Its been a busy start to 2012 at Blaithwaite, the In2venture weekend was followed on Wednesday by the arrival of a church from Lancaster who hold their annual mid-year conference at the Centre. It was great to be able to welcome back many familiar faces & see the conference so well attended.

This week sees the start of a planned 2 week shut down to undertake some major works at Blaithwaite - more of this to follow!

The busy Centre has prevented me from exploiting the welcome settled dry & sunny weather we have enjoyed for the last few days so this morning I tried out, for the first time, this year's Christmas present from Kay. I am no bike expert & in fact I don't always get on that well with them! However, I guess that in the road bike world this one is now a bit of a vintage classic - a Raleigh with Reynolds 501 frame - 20 years old, or more?? (if anyone knows I'm sure you'll tell me). We got the bike from "Rebike" in Carlisle, its a social enterprise which recycles old bikes providing training & employment opportunities for folk who have been out of work for some time.
This mornings trip was through the lanes & hamlets around Blaithwaite, its good cycling territory with undulating terrain which is relatively free from traffic. Getting used to the "thumb wide" tyres; toe clips and twitchy cornering  was interesting, however, on the flat or slightly downhill sections I cannot ever recall traveling faster under my own propulsion! Some adjustment on the gears & brakes will be necessary before a next outing but a very positive start.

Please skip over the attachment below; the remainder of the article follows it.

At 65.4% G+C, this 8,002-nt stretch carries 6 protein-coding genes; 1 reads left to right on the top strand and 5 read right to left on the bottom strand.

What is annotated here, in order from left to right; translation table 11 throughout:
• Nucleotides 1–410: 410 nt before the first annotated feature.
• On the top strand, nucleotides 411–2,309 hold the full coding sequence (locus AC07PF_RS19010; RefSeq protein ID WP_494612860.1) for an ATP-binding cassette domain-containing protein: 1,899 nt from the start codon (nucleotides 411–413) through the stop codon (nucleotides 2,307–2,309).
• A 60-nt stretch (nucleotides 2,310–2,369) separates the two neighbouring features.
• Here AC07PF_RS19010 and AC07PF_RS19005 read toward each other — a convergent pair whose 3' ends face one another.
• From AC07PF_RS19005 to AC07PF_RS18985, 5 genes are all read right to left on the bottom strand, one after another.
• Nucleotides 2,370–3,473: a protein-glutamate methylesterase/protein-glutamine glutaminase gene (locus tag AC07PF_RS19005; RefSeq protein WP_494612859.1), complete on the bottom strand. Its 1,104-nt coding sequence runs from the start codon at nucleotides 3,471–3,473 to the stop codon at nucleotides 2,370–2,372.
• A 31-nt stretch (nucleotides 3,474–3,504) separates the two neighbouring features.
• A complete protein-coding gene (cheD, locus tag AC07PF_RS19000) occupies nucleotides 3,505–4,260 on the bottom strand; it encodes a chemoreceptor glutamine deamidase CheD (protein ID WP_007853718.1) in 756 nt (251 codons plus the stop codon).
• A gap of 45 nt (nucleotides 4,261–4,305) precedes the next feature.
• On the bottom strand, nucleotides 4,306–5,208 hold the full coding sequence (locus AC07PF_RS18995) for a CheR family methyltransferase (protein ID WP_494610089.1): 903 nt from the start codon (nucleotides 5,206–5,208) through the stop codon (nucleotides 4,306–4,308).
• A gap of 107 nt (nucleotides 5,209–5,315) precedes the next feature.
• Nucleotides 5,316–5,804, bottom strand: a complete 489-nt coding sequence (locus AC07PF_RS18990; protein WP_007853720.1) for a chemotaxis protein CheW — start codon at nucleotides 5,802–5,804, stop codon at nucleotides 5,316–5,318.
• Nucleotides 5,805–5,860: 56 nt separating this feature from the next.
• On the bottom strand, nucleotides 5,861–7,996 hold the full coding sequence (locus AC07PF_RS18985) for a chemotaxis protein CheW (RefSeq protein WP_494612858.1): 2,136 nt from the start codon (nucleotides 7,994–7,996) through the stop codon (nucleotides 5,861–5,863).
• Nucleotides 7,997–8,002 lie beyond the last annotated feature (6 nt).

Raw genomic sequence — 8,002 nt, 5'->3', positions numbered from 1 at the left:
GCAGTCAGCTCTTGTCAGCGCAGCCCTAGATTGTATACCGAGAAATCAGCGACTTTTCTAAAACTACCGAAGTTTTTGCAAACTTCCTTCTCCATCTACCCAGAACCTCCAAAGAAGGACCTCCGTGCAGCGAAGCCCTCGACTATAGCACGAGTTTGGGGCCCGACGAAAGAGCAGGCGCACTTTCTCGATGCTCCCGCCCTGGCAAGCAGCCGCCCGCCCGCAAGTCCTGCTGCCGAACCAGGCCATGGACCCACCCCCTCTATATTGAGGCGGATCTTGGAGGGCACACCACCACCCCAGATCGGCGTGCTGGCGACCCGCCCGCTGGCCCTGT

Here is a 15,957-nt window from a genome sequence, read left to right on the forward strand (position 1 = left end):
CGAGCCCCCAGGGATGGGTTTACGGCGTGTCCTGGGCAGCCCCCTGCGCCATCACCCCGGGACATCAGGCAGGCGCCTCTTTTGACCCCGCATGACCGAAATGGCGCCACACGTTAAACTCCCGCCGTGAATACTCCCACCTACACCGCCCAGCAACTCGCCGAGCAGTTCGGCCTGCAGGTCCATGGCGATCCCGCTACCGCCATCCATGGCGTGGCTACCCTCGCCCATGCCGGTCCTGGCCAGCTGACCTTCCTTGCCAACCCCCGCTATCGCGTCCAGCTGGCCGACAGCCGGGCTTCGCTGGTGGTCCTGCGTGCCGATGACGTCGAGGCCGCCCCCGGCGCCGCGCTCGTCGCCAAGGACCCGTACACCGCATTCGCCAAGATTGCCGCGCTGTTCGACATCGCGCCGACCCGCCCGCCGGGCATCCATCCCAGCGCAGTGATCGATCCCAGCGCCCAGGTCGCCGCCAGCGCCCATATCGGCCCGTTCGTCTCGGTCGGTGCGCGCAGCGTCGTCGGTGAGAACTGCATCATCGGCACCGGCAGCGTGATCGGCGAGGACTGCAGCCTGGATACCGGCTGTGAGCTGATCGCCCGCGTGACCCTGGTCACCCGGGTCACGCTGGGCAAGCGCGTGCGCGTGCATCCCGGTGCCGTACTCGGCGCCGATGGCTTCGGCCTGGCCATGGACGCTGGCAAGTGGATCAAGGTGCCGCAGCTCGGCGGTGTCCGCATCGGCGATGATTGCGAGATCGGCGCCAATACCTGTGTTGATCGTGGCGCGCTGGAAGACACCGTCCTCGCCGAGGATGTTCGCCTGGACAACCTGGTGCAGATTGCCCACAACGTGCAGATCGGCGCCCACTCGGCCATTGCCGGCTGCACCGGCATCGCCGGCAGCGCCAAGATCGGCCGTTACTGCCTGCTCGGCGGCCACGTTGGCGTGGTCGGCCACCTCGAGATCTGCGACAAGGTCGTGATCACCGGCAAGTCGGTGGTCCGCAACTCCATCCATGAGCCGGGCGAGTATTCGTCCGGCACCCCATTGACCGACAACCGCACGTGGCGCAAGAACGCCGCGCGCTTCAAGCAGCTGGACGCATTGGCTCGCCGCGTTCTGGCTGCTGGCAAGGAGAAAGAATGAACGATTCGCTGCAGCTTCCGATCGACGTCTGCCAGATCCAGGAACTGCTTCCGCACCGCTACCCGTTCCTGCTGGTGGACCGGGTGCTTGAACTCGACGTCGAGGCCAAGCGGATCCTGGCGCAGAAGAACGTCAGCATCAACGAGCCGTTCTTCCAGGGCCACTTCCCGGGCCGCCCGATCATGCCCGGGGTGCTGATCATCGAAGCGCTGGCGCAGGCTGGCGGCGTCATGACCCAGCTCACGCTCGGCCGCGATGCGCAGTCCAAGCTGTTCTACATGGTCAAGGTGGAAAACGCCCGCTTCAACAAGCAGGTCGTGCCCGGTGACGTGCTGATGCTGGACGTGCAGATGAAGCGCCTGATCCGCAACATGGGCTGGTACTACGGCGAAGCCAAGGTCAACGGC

View South into the Northern Fells Across Farmland From Aikbank

Tuesday, 10 January 2012

Different Format

Experimenting with a different format - let me know what you think?

Off line comments have led to a swift return to the traditional format! - thanks

Monday, 9 January 2012

Sour Milk Gill - Borrowdale

With: Alan Rainford & Glyn Mitchell

Weather: for once it wasn't raining! 
A fine clear day with the cloud above the summits & still very mild for the time of year

Where: Borrowdale, Lake District

Glyn Mitchell is In2venture's technical advisor for mountain based activities - its always an enjoyable day when we are able to get out with him!
Today's plan was to have a look at a more interesting route up to Seathwaite Wad Mine, in an attempt to alleviate the long hard slog directly up the fell side. We elected to have a look at a combined gill scramble up Sour Milk Gill and some bouldering on the numerous rocky outcrops that litter this area of fell.